On August 15, 2017, a hearing was held before the ALJ to determine the compensability of Bess's claim arising out of the December 25, 2016 job injury. At the hearing, Bess testified in pertinent part that part of his job as a staff pharmacist is ensuring that the premises are secure and "making sure there is no pilfering or stealing[.]" Bess testified that on Christmas day in 2016, he received a voicemail message from the Kroger Central Alarm Control ("KCAC") informing him that the alarm had sounded at the pharmacy. Bess advised KCAC to send the police and to ask the police if any doors or windows had been broken. KCAC explained that the police would not divulge that information, which Bess thought was unusual. A little later, Bess received a call from Scott Carpenter, an asset-protection manager for Kroger, who told him to go check on the store, and Bess drove to Russellville to do so. Bess testified that "I felt that I needed to comply with Mr. Carpenter's request because that is my job. I am supposed to take care of the pharmacy and assumed whenever security or loss prevention called that we are required to take care of that. I thought he had apparent authority to tell me what to do." Bess testified that he had been required to check on the pharmacy when an alarm sounded once before the incident on Christmas day. On the day Bess injured his left leg, he arrived in the parking lot and did not hear the alarm sounding, nor did he observe any signs of forced entry. He sat in his car finishing a cigarette and then got out of his car and approached the front door to unlock it. Bess stated that he stepped up on the six-inch curb with his right foot and then fell and broke his left leg. The security video of Bess's fall was admitted and showed Bess stepping up onto the curb with his right foot and immediately falling down. Bess admitted that in the past he had issues with his right knee, he had used a cane, and that sometimes his right knee felt weak and as though it was going to "go out on me." Bess stated that he had not had any treatment for his right knee, and it had been ten years since he had talked to a doctor about his knee. Bess also stated that his knee did not give out on him that day, that he had not had any trouble before the fall, and that three entrances to his home involved climbing and descending stairs.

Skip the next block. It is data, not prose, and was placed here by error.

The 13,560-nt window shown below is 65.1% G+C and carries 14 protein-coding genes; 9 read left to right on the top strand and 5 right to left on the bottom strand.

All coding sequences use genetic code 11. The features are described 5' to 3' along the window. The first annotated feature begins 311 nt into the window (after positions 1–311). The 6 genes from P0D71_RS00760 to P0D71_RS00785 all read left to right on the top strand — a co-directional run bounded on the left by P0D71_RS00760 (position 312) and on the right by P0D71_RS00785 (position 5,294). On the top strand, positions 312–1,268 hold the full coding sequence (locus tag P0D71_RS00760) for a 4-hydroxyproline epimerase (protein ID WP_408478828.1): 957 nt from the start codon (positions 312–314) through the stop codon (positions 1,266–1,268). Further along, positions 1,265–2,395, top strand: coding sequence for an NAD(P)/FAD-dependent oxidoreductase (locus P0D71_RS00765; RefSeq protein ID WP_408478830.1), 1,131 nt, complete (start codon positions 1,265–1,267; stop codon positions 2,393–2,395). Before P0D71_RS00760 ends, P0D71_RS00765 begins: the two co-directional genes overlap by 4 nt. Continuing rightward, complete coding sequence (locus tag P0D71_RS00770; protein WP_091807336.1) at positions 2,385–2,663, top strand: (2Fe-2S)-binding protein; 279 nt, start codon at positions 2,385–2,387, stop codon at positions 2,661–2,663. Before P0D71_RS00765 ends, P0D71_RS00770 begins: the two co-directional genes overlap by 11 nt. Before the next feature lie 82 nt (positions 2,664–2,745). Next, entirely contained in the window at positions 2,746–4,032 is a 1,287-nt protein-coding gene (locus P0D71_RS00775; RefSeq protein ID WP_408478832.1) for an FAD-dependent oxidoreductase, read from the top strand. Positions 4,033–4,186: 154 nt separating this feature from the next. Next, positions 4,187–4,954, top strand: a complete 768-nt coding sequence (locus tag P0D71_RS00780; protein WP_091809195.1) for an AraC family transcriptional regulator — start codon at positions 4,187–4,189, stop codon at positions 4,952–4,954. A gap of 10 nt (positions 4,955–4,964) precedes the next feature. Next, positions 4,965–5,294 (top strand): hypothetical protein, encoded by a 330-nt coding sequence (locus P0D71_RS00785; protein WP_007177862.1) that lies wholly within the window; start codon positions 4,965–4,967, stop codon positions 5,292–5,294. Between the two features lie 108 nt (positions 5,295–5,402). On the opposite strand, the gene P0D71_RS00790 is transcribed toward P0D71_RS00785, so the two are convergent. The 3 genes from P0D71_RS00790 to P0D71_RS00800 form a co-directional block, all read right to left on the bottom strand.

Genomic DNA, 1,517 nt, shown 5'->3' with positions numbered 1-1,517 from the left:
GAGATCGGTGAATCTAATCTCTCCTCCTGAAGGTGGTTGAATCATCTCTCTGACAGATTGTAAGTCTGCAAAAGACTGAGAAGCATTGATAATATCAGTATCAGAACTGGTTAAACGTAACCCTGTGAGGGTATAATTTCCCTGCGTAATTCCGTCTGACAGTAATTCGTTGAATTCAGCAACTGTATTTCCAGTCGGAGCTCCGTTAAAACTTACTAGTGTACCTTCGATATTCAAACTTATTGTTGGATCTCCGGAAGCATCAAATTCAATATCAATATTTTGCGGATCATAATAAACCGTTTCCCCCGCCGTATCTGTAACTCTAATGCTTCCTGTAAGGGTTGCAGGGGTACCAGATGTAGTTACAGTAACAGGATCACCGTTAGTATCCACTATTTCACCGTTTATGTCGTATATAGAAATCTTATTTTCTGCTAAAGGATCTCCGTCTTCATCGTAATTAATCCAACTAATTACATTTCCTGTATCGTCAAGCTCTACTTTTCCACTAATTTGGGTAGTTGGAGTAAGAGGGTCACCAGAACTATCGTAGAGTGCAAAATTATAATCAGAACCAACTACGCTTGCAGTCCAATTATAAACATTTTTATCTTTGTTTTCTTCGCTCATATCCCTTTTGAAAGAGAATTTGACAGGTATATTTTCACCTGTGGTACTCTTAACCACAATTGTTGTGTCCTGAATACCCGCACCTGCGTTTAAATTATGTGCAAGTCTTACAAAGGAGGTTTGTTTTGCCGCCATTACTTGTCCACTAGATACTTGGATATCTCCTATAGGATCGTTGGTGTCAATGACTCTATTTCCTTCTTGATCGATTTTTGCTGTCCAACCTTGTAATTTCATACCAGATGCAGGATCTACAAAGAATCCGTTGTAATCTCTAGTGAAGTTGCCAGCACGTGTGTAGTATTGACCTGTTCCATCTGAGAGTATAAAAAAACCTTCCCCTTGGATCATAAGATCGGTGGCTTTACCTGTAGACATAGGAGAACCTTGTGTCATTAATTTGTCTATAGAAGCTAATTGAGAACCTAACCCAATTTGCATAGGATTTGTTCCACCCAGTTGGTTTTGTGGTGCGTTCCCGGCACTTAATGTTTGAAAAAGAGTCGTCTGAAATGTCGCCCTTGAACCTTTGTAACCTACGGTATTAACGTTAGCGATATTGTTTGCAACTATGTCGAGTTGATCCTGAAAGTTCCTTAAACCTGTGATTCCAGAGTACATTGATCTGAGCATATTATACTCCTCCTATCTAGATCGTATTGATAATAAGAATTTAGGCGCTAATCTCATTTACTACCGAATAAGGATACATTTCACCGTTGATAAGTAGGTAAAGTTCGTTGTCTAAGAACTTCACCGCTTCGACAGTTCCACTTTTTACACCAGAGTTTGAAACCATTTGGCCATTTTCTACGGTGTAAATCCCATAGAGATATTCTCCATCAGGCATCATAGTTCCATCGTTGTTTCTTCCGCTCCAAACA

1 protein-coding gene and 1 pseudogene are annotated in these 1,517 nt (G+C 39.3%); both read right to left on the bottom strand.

Scott Carpenter described the protocol regarding the sounding of the security alarm. Carpenter explained that when the alarm sounds, someone from the KCAC calls the employees on the call list